One of the most important factors when it comes to keeping drivers safe is taking steps to prevent risky driving behaviors. There are many driving behaviors that can put people in danger, including texting and driving or driving when you are too young and inexperienced to make safe choices. To prevent some of the most dangerous driving behaviors, legislatures routinely pass laws that are designed to shape driver behavior.
Every year for the past 10 years, the Advocates for Highway and Auto Safety have looked at how each state is doing as far as passing safety laws. The Advocates identified 15 different recommended laws and gave states credit for each of the different laws that had been passed. Our Boston car accident lawyers have taken a look at how the state of Massachusetts measures up.
Driver Safety Regulations in Massachusetts
According to the Advocates for Highway and Auto Safety, Massachusetts has passed 11 of the 15 laws that the Advocates believe that every state should have in place. Although the state has passed many of the recommended laws, it received only a Yellow rating. Yellow is a rating given to states that have taken some key steps towards imposing safety regulations but that haven't quite done enough yet to ensure driver safety.
The Advocates for Highway and Auto Safety also provided details on what laws Massachusetts has passed and what laws the state is lacking:
- Massachusetts is lacking in a primary seat belt law. This is a law that would permit police to pull over a driver for failure to buckle up, even absent any other legal violations.
- Massachusetts has a mandatory helmet law for all motorcycle riders. The state gets credit for this law.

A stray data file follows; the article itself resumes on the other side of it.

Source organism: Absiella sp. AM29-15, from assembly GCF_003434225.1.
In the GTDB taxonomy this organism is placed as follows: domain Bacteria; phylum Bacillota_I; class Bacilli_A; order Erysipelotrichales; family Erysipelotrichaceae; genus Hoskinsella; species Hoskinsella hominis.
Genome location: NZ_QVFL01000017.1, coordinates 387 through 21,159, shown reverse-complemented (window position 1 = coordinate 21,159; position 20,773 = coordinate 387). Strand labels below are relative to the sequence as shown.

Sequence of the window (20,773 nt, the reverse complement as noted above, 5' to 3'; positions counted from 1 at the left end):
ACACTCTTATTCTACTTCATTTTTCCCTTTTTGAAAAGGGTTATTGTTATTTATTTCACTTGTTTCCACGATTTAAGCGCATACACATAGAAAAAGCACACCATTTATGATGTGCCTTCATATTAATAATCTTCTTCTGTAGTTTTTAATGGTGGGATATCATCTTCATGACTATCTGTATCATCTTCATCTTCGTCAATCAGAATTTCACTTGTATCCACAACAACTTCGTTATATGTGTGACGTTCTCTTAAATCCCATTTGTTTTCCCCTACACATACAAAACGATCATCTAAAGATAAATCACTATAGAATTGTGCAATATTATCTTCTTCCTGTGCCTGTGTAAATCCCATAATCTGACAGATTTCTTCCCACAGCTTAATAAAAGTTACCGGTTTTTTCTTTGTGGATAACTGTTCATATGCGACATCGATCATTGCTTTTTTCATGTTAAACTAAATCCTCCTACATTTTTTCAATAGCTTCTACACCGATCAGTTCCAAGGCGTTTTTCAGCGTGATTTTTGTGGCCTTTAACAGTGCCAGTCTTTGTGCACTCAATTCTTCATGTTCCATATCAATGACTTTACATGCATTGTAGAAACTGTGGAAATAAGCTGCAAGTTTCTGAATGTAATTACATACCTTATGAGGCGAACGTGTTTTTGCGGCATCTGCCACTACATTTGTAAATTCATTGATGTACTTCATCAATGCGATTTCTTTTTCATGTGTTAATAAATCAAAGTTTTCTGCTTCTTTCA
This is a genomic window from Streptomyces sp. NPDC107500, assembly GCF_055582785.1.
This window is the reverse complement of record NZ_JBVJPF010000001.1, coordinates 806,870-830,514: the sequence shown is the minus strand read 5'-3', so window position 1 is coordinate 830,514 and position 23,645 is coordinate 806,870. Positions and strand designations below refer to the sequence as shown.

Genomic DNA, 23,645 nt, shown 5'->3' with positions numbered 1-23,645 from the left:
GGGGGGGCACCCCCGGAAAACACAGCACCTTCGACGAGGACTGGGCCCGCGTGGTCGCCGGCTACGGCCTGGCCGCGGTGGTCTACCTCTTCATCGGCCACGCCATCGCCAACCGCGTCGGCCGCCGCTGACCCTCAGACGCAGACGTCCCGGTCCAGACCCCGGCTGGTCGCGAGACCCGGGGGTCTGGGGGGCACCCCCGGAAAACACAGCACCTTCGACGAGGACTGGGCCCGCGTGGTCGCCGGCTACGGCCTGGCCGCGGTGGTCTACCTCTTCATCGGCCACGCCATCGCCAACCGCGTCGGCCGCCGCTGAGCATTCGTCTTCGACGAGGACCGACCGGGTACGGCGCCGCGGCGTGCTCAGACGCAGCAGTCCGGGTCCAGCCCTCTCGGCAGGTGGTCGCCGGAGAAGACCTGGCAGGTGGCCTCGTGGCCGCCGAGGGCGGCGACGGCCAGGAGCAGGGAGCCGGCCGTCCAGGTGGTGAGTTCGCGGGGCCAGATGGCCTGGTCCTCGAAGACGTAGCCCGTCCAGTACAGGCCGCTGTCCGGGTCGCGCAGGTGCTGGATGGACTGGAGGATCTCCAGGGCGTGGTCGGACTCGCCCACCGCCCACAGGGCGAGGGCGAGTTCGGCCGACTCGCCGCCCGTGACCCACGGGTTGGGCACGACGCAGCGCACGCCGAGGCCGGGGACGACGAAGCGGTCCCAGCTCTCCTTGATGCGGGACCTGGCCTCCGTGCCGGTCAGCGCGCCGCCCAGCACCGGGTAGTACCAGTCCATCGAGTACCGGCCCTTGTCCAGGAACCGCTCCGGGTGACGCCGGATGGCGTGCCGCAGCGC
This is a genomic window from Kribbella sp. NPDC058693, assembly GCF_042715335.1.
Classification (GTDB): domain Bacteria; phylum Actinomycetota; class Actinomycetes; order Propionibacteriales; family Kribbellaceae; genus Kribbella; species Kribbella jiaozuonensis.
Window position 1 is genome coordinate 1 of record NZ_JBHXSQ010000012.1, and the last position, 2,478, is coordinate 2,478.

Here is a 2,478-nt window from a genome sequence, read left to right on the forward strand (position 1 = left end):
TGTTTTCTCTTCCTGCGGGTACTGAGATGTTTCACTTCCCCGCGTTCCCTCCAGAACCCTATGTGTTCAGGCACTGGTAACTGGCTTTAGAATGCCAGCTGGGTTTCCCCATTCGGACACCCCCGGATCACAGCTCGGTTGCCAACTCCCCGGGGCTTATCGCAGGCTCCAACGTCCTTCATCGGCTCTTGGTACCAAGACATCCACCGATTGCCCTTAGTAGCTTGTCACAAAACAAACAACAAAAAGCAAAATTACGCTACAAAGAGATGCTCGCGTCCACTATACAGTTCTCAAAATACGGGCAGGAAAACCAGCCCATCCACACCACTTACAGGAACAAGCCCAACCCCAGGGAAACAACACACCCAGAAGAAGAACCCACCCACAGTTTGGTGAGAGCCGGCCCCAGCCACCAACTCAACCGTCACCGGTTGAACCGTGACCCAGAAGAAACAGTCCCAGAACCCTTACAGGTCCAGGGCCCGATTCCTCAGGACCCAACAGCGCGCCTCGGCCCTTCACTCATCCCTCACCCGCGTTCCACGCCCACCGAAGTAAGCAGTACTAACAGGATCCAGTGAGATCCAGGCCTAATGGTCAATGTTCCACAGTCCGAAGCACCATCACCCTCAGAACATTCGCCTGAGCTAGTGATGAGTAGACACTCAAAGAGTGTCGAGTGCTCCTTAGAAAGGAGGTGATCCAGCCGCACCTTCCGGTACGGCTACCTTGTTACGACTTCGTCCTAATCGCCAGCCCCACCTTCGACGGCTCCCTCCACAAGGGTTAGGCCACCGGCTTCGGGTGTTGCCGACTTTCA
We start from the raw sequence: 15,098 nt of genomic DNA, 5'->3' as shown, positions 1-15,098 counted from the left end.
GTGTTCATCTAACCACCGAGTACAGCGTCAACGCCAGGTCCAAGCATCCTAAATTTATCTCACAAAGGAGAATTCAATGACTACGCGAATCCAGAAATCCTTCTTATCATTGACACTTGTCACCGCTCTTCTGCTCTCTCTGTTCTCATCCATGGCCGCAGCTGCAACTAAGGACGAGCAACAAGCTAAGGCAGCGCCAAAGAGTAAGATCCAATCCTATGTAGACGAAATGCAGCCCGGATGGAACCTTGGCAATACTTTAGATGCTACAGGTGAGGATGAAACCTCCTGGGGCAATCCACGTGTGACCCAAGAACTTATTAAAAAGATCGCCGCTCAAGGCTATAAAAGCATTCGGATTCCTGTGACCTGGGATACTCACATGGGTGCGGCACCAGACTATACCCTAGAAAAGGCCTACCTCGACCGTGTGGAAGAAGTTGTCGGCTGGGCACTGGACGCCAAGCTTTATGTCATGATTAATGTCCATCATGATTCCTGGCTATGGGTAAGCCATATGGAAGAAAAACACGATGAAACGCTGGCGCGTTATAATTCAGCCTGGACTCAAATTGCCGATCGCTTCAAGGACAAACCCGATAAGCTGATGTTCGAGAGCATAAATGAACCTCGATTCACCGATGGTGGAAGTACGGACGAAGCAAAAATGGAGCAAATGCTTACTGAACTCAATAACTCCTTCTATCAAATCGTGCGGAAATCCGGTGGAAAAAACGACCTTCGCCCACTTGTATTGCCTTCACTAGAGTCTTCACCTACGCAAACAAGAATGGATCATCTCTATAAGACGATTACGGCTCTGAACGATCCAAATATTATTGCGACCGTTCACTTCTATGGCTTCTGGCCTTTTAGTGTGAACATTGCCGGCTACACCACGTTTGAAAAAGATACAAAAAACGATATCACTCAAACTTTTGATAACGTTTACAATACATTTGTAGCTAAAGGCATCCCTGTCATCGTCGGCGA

- Massachusetts mandates the use of booster seats and gets credit for its law.
- The state gets credit for its law limiting learner's permits to teens 16 and older.
- The state also gets credit for its law mandating a six month holding period for new teen drivers.
- Massachusetts requires supervised driving, and so gets credit for the category of requiring between 30 and 50 hours of supervised driving.
- The state does not get credit on the issue of imposing night time restrictions on teen drivers nor on the issue of imposing restrictions on the number of passengers that may be in the car with a teen driver.
- Massachusetts has a cell phone restriction in place for teens and gets credit for it.
- The state gets no credit because it does not require ignition interlock devices for every offender found guilty of driving while impaired.
- Massachusetts does get credit for its laws on mandatory BAC testing; for its open container laws; and for its child endangerment laws related to impaired driving.
- The state gets credit for its all driver ban on text messaging.
Massachusetts, therefore, does have many important safety laws in place. With just a few more simple regulations, the state could significantly improve the safety of all drivers on the road.
If you’ve been injured, call 1-800-WIN-WIN-1 for a free consultation with a personal injury lawyer at the Law Offices of Mark E. Salomone.